Koch backs Gazprom in latest Argentina LNG tender
US-based energy trader Koch Supply & Trading backed Russia’s Gazprom in the latest Argentina tender with its supply position in Nigeria.
Gazprom was awarded 10 cargoes for delivery to Argentina’s Bahia Blanca terminal in 2014 during the latest tender by the country’s state-owned gas buyer ENARSA.
Koch procured a string of cargoes from Nigeria earlier this year. The cargoes were sold by Italy’s Enel, ICIS understands, on an FOB (free on board) basis.
The first cargo was sold by Koch to Japanese trading house ITOCHU.
However, four of the cargoes from Nigerian position could be used by Koch to supply Argentina’s Bahia Blanca via Gazprom, according to a source. It is not clear as to how many cargoes will be used for the position.
Koch failed to pass pre-qualification for the tender and could not participate directly, ICIS understands. To qualify for Argentina tenders, sellers must demonstrate a history of at least 10 cargo discharges.
Some of the remaining cargoes for Argentine position will be sourced by Gazprom as reloads from Spain.
Some of the cargoes for supply of Bahia Blanca will be sourced as reload volumes from the Spanish terminals. The average price of the cargoes awarded is understood to be at $11.00-11.50/MMBtu premium to US Henry Hub gas benchmark.
The cost of FOB cargoes for Koch, on the other hand, is understood to be indexed to crude at around 13.5%. This could mean that some optimisation will need to take place in order for cargoes to work commercially in Argentina.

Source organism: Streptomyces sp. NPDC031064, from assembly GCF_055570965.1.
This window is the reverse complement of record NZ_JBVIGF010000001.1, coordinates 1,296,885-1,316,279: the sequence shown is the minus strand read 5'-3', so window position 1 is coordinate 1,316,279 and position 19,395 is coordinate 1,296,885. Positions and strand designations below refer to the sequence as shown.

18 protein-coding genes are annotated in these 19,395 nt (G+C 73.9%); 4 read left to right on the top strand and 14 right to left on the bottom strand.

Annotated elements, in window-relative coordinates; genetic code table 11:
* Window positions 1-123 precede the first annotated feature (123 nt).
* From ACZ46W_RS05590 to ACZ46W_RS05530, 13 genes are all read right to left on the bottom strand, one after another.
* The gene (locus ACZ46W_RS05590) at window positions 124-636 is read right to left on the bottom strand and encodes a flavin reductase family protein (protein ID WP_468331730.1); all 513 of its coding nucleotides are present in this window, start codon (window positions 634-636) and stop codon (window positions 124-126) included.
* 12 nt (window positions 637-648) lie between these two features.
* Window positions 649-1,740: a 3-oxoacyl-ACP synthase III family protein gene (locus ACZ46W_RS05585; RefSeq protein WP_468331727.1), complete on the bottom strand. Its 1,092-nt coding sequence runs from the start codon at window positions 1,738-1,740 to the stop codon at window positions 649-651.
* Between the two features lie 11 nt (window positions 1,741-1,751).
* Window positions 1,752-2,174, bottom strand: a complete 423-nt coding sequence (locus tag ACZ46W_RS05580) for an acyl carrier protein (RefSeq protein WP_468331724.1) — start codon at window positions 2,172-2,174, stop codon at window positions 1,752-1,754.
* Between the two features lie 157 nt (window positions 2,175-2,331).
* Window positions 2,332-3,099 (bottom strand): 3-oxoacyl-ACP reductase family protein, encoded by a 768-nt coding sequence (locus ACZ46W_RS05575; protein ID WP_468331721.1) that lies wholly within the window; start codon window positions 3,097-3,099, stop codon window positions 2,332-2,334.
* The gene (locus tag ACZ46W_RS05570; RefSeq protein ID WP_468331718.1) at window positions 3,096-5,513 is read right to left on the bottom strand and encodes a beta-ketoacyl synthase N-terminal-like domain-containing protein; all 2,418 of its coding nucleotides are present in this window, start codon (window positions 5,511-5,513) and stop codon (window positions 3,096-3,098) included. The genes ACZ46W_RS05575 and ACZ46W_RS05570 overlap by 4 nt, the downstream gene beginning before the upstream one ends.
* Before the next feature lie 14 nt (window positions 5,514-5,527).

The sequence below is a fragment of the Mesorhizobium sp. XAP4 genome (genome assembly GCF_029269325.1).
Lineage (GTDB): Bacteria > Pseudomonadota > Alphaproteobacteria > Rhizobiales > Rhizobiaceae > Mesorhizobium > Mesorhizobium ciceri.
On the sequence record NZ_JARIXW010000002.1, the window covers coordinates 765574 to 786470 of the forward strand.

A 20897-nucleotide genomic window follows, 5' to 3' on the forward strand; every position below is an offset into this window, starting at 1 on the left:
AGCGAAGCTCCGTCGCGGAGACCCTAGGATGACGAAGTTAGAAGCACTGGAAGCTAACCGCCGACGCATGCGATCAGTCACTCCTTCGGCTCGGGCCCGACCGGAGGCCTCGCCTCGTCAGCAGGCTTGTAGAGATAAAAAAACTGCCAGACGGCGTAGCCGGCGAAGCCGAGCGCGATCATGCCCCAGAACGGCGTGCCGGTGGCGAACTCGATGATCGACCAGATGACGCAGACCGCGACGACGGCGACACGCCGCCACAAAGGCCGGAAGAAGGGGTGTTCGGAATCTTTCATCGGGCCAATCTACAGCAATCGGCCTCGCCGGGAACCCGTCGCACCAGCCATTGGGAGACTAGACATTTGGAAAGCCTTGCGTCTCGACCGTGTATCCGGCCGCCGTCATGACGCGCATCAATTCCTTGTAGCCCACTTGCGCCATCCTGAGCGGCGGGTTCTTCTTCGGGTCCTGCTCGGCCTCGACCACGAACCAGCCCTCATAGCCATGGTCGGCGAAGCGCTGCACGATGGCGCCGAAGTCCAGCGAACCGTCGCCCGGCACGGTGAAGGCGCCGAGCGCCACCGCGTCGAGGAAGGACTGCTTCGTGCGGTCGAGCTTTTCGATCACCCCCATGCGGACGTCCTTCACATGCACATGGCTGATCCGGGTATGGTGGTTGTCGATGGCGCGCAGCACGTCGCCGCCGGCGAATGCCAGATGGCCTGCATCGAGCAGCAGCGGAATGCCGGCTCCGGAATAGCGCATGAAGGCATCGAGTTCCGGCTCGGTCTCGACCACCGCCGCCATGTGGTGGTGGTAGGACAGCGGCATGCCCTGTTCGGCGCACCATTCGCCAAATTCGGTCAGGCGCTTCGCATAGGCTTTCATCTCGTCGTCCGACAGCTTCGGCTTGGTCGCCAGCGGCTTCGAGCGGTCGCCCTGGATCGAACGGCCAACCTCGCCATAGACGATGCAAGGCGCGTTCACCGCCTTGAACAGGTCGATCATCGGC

Some traders in the Atlantic basin questioned the economics of the agreement, as one source speculated that the Koch cargoes would make more sense being marketed into Asia.
However, Gazprom has a supply position at Russia’s Sakhalin 2 project that could cover any short sales that Koch has placed into northeast Asia on the basis of Nigerian string. Gazprom, in turn, could receive some of the Nigerian cargoes from Koch to cover position in Argentina. Such swap agreement could make swap economics work in terms of shipping.
A January delivery window remained unfulfilled following the award, according to two sources, as the scarcity of FOB volumes and peaking demand across the northeast Asian markets meant that sellers were seeking a price level which could have been deemed as too high by ENARSA.
In addition, Argentina’s inventory levels were understood to be high at present at its two floating terminals, Bahia Blanca and Escobar, because forecast demand was lower than expected.
As a result, fuel oil stocks have also risen, which has lowered refinery output. This has led the Argentine government to issue orders within the industrial and power sectors to step up consumption of both regasified LNG and fuel oil imports, as well as lessening the country’s pipeline imports of natural gas from Bolivia. Roman Kazmin
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